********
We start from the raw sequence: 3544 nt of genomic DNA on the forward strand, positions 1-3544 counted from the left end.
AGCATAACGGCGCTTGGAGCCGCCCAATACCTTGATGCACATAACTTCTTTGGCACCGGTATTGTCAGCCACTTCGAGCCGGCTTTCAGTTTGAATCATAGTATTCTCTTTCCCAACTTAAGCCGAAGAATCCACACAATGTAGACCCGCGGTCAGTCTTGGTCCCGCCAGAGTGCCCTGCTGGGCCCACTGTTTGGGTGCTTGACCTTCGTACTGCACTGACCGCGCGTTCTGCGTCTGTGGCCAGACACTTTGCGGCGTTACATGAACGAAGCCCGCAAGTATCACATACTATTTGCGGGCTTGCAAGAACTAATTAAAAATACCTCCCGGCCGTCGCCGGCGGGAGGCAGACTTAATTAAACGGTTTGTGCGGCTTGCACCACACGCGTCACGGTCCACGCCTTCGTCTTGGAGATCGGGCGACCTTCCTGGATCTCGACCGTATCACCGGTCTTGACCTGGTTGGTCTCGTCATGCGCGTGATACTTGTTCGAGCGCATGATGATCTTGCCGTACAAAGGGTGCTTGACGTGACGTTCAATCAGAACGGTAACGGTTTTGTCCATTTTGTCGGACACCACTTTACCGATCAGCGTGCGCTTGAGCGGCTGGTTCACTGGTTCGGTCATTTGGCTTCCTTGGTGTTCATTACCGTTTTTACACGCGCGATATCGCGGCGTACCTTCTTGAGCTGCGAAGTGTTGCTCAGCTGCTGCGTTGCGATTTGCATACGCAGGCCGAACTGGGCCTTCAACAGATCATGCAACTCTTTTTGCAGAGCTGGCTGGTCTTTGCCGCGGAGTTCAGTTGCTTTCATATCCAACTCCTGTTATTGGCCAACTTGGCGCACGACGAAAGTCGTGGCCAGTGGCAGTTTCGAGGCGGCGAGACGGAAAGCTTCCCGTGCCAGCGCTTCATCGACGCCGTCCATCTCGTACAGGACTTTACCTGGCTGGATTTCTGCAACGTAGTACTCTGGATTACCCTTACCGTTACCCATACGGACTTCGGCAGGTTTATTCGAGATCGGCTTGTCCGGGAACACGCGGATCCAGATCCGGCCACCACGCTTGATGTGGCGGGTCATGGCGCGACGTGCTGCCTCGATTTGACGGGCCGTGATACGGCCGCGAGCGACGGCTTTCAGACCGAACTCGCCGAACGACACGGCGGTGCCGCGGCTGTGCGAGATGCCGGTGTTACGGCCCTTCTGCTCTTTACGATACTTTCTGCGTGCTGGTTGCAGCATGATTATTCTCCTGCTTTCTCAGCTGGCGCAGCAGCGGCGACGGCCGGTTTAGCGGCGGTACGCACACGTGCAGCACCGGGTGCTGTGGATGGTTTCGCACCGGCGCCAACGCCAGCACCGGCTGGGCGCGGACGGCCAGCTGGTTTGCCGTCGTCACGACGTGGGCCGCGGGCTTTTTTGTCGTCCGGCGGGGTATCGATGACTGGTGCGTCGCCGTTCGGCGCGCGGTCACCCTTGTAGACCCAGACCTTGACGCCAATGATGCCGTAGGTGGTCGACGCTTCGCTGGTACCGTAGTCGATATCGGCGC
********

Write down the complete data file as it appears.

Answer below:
We start from the raw sequence: 3544 nt of genomic DNA on the forward strand, positions 1-3544 counted from the left end.
AGCATAACGGCGCTTGGAGCCGCCCAATACCTTGATGCACATAACTTCTTTGGCACCGGTATTGTCAGCCACTTCGAGCCGGCTTTCAGTTTGAATCATAGTATTCTCTTTCCCAACTTAAGCCGAAGAATCCACACAATGTAGACCCGCGGTCAGTCTTGGTCCCGCCAGAGTGCCCTGCTGGGCCCACTGTTTGGGTGCTTGACCTTCGTACTGCACTGACCGCGCGTTCTGCGTCTGTGGCCAGACACTTTGCGGCGTTACATGAACGAAGCCCGCAAGTATCACATACTATTTGCGGGCTTGCAAGAACTAATTAAAAATACCTCCCGGCCGTCGCCGGCGGGAGGCAGACTTAATTAAACGGTTTGTGCGGCTTGCACCACACGCGTCACGGTCCACGCCTTCGTCTTGGAGATCGGGCGACCTTCCTGGATCTCGACCGTATCACCGGTCTTGACCTGGTTGGTCTCGTCATGCGCGTGATACTTGTTCGAGCGCATGATGATCTTGCCGTACAAAGGGTGCTTGACGTGACGTTCAATCAGAACGGTAACGGTTTTGTCCATTTTGTCGGACACCACTTTACCGATCAGCGTGCGCTTGAGCGGCTGGTTCACTGGTTCGGTCATTTGGCTTCCTTGGTGTTCATTACCGTTTTTACACGCGCGATATCGCGGCGTACCTTCTTGAGCTGCGAAGTGTTGCTCAGCTGCTGCGTTGCGATTTGCATACGCAGGCCGAACTGGGCCTTCAACAGATCATGCAACTCTTTTTGCAGAGCTGGCTGGTCTTTGCCGCGGAGTTCAGTTGCTTTCATATCCAACTCCTGTTATTGGCCAACTTGGCGCACGACGAAAGTCGTGGCCAGTGGCAGTTTCGAGGCGGCGAGACGGAAAGCTTCCCGTGCCAGCGCTTCATCGACGCCGTCCATCTCGTACAGGACTTTACCTGGCTGGATTTCTGCAACGTAGTACTCTGGATTACCCTTACCGTTACCCATACGGACTTCGGCAGGTTTATTCGAGATCGGCTTGTCCGGGAACACGCGGATCCAGATCCGGCCACCACGCTTGATGTGGCGGGTCATGGCGCGACGTGCTGCCTCGATTTGACGGGCCGTGATACGGCCGCGAGCGACGGCTTTCAGACCGAACTCGCCGAACGACACGGCGGTGCCGCGGCTGTGCGAGATGCCGGTGTTACGGCCCTTCTGCTCTTTACGATACTTTCTGCGTGCTGGTTGCAGCATGATTATTCTCCTGCTTTCTCAGCTGGCGCAGCAGCGGCGACGGCCGGTTTAGCGGCGGTACGCACACGTGCAGCACCGGGTGCTGTGGATGGTTTCGCACCGGCGCCAACGCCAGCACCGGCTGGGCGCGGACGGCCAGCTGGTTTGCCGTCGTCACGACGTGGGCCGCGGGCTTTTTTGTCGTCCGGCGGGGTATCGATGACTGGTGCGTCGCCGTTCGGCGCGCGGTCACCCTTGTAGACCCAGACCTTGACGCCAATGATGCCGTAGGTGGTCGACGCTTCGCTGGTACCGTAGTCGATATCGGCGC